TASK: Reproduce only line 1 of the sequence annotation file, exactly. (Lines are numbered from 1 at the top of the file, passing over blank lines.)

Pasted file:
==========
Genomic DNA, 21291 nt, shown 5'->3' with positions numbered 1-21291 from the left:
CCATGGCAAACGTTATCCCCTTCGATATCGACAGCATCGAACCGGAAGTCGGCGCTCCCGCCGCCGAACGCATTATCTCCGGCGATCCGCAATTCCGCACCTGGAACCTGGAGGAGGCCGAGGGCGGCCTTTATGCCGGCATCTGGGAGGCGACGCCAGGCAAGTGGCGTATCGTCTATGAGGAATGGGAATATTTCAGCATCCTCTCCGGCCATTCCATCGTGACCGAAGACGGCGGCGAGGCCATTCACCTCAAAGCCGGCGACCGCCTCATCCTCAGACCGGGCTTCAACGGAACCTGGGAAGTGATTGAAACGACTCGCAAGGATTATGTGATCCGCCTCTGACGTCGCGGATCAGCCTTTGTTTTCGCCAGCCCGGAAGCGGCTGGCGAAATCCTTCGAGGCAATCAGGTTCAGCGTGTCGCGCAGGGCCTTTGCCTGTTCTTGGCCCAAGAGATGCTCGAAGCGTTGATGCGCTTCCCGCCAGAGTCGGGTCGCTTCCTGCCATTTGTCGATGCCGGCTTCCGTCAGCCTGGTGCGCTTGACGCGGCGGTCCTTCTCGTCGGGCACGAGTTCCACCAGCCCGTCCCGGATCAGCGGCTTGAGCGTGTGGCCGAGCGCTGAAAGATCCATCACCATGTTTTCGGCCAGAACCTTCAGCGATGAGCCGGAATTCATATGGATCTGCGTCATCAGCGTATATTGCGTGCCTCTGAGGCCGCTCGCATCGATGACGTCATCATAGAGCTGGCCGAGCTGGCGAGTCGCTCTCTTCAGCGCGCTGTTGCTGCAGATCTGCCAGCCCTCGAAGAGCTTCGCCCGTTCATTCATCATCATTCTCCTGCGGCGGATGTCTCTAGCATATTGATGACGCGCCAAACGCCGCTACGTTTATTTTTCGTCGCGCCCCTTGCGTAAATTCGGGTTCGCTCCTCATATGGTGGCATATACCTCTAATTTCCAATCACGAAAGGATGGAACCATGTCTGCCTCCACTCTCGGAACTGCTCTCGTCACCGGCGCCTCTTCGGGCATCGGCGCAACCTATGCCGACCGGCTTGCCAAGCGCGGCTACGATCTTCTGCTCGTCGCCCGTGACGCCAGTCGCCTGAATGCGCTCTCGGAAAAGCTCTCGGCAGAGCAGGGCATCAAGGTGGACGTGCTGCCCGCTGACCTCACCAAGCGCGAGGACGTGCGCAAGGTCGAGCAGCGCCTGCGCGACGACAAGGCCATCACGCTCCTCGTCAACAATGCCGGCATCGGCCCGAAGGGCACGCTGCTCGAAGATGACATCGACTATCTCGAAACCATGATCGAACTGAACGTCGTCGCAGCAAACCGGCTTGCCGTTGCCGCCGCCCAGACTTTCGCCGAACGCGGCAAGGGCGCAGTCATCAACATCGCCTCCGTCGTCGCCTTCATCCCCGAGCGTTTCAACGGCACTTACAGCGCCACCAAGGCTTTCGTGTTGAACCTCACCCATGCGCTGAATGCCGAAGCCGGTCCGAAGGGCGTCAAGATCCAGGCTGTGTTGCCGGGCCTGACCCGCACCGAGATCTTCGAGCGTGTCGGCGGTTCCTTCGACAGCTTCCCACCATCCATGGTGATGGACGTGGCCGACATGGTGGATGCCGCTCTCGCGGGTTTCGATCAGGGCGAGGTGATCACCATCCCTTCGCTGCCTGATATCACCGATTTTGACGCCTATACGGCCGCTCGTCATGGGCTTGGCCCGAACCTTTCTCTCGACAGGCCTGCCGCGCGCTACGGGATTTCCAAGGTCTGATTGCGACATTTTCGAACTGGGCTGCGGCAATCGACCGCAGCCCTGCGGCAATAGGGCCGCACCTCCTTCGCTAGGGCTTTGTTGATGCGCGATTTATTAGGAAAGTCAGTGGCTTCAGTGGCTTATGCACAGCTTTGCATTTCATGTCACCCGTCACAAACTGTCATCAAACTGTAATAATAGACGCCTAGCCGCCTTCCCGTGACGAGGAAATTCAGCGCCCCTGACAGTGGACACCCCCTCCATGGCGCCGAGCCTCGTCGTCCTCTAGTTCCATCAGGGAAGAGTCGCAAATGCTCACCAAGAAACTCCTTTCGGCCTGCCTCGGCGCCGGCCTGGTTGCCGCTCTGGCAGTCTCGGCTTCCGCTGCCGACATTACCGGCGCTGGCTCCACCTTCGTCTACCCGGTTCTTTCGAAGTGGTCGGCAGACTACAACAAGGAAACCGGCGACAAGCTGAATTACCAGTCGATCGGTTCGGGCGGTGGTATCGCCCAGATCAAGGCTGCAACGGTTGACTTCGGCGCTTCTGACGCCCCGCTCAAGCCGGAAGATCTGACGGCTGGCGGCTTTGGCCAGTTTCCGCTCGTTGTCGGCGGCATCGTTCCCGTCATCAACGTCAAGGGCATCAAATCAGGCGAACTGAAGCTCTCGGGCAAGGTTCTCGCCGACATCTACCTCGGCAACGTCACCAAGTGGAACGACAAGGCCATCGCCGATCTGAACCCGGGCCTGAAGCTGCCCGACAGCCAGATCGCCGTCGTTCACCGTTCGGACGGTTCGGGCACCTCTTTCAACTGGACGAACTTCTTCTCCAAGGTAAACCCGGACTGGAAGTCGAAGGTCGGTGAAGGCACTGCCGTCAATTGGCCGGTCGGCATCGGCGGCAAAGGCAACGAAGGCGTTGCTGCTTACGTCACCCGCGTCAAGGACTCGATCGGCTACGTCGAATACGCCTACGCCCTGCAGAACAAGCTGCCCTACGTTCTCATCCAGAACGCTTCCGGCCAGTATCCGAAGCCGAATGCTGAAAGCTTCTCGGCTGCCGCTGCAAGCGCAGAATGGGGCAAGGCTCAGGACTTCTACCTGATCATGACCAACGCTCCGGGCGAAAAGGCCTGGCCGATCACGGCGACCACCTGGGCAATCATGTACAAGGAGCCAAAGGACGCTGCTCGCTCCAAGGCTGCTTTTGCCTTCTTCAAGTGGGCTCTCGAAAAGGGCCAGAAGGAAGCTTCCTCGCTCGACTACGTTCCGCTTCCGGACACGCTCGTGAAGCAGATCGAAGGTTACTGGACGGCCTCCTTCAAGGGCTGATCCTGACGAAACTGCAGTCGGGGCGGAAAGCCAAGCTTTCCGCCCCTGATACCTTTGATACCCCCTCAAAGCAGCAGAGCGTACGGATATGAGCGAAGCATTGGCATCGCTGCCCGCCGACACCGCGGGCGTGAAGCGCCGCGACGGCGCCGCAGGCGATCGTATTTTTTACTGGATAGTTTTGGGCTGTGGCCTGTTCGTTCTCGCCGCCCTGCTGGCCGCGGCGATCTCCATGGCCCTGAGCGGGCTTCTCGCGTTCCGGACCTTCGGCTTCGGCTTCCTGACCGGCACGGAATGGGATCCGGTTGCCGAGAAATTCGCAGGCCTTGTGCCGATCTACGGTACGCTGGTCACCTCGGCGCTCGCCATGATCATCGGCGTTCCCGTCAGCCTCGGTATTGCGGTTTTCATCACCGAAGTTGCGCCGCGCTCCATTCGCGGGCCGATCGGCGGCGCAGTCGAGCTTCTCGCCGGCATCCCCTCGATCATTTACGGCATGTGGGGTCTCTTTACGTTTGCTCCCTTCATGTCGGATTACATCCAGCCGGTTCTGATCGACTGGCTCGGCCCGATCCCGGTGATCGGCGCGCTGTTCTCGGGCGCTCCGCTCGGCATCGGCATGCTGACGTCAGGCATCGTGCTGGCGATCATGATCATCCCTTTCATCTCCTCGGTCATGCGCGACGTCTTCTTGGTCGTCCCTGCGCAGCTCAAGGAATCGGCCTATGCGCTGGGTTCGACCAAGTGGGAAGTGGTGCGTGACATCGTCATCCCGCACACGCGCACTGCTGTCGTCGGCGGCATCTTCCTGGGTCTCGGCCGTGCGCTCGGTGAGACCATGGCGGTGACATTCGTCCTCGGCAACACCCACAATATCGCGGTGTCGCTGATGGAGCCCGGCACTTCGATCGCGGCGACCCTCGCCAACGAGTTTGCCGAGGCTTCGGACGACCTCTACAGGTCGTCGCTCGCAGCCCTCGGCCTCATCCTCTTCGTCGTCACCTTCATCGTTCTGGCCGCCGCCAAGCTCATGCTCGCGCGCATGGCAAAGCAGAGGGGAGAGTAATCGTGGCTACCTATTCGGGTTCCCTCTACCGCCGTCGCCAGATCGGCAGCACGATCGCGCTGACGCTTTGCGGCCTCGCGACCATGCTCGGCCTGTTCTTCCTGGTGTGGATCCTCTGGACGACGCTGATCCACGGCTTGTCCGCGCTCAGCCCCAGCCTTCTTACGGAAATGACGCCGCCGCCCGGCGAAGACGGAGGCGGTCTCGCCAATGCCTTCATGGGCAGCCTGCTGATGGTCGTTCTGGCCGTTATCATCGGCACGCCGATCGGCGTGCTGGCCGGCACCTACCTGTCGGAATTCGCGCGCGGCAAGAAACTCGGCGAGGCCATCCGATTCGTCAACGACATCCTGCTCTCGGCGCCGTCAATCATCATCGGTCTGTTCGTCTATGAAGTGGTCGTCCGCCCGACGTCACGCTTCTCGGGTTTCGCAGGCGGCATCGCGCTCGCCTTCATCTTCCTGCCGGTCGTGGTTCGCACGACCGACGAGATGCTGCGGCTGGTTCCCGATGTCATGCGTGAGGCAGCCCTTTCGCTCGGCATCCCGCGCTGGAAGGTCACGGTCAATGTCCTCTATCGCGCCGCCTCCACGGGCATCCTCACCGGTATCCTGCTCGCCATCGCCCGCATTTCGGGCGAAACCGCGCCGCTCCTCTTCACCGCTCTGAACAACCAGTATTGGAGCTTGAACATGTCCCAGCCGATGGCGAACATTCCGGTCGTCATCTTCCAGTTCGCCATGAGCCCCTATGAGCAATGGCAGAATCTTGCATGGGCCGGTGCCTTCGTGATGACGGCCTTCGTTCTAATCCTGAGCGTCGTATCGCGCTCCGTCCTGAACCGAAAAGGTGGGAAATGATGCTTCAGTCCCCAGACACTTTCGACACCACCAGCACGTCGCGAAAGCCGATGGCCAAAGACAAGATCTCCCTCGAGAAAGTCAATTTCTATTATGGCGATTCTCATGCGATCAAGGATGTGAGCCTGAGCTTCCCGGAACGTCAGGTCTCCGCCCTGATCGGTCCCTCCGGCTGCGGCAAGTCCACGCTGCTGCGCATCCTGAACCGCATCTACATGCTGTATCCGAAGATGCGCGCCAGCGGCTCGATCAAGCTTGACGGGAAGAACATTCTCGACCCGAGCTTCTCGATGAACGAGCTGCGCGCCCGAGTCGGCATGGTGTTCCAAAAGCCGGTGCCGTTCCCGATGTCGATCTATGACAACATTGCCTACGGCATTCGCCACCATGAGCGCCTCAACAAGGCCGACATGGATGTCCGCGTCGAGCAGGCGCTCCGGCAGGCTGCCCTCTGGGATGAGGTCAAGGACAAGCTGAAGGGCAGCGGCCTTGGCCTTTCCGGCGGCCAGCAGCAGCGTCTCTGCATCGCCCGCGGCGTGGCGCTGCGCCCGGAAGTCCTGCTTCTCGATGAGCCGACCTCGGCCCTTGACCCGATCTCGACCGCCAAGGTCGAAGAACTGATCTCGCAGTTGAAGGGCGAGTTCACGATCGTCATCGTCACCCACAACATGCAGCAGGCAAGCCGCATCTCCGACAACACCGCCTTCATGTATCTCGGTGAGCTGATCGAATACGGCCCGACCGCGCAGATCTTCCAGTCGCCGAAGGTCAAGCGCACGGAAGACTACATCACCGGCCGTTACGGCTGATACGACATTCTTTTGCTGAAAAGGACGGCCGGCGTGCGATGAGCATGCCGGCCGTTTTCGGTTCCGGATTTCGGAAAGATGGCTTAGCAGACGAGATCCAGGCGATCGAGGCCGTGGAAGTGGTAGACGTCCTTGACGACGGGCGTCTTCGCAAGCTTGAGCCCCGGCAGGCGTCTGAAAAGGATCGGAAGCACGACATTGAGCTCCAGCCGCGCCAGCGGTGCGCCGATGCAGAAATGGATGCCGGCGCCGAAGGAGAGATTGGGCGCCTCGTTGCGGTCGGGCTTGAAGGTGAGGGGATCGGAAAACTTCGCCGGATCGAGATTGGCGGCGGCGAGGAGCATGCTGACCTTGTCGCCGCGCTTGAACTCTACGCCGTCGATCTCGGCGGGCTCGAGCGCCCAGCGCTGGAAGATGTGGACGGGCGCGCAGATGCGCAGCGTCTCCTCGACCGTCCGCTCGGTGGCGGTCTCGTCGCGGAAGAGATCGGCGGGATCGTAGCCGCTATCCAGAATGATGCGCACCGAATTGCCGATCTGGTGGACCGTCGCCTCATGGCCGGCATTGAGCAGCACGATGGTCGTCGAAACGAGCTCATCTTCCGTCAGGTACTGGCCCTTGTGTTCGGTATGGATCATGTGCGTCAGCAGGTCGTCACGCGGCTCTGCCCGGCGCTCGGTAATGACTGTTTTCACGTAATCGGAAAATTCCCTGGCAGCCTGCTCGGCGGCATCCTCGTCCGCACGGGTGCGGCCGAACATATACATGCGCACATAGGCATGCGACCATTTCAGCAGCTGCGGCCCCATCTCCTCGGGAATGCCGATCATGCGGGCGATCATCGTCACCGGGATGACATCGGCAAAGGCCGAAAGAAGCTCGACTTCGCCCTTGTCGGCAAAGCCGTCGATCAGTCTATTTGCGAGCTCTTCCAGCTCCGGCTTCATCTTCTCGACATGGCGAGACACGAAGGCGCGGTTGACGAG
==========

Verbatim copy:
Genomic DNA, 21291 nt, shown 5'->3' with positions numbered 1-21291 from the left: